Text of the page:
In his "Alternatives to Neo-liberalism" (July/August SR), Alex Callinicos writes: "The great revolutionary movements of the 20th century offered some glimpses of this power - from the workers' and soldiers' councils of the Russian Revolution of October 1917 to the workers' shoras during the Iranian Revolution of 1978-9."
As an Iranian intellectual, I appreciate Alex's high esteem of Iranian workers' struggle against capitalism and imperialism. However, I doubt the councils of the Russian Revolution and labour "shoras" during the revolution against the Iranian Shah have much in common.
Our revolution - politically led by the clergy and financially supported by traditional businessmen in the bazaar - had little concern for workers' living conditions, nor did it recognise their trade union rights. I still remember workers on strike in 1978-9 who used to close down factories and guard businessmen's merchandise against assaults made by the regime's agents.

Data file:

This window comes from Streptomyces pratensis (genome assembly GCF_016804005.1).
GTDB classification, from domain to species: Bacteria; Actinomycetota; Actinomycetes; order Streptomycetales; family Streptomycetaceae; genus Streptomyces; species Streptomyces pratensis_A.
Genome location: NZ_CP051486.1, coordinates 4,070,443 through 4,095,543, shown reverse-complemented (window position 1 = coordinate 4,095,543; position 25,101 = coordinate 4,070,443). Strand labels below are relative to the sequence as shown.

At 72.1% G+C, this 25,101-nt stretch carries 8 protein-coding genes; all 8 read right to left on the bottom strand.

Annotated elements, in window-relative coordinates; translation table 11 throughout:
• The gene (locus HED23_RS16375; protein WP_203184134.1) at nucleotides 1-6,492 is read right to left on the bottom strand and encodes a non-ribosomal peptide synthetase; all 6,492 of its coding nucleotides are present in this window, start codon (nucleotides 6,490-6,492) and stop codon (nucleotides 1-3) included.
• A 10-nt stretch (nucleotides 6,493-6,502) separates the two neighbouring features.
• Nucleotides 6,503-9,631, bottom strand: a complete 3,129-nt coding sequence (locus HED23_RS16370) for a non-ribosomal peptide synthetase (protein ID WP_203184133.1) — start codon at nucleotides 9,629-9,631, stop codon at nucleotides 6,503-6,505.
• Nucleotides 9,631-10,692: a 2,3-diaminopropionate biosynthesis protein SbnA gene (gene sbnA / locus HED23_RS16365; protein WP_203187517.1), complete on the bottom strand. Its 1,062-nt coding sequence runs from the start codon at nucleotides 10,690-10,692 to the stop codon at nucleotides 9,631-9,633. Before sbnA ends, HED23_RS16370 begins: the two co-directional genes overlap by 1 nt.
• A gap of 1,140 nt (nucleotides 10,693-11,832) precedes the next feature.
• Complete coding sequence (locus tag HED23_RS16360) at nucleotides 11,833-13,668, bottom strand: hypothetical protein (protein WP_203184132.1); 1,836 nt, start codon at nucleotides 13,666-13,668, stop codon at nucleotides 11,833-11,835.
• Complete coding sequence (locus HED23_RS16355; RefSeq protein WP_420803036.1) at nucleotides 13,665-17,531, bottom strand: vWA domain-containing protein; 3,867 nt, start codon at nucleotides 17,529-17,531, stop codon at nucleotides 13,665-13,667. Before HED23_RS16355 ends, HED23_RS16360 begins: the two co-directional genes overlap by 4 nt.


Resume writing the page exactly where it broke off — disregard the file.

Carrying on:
After the revolution, the government urged workers to liquidate their syndicates and join the "shoras" where factory owners also had official representatives. This meant they had to say farewell to their right to strike action and unionism for decades.
It is beyond denial that many Muslim nations including Iran, Iraq and Lebanon, and also many Muslim immigrants in Europe are now at the very frontline of struggle against imperialism and neo-liberalism.
Despite that, we still have no right to sweep under the rug what shoras did to the Iranian workers.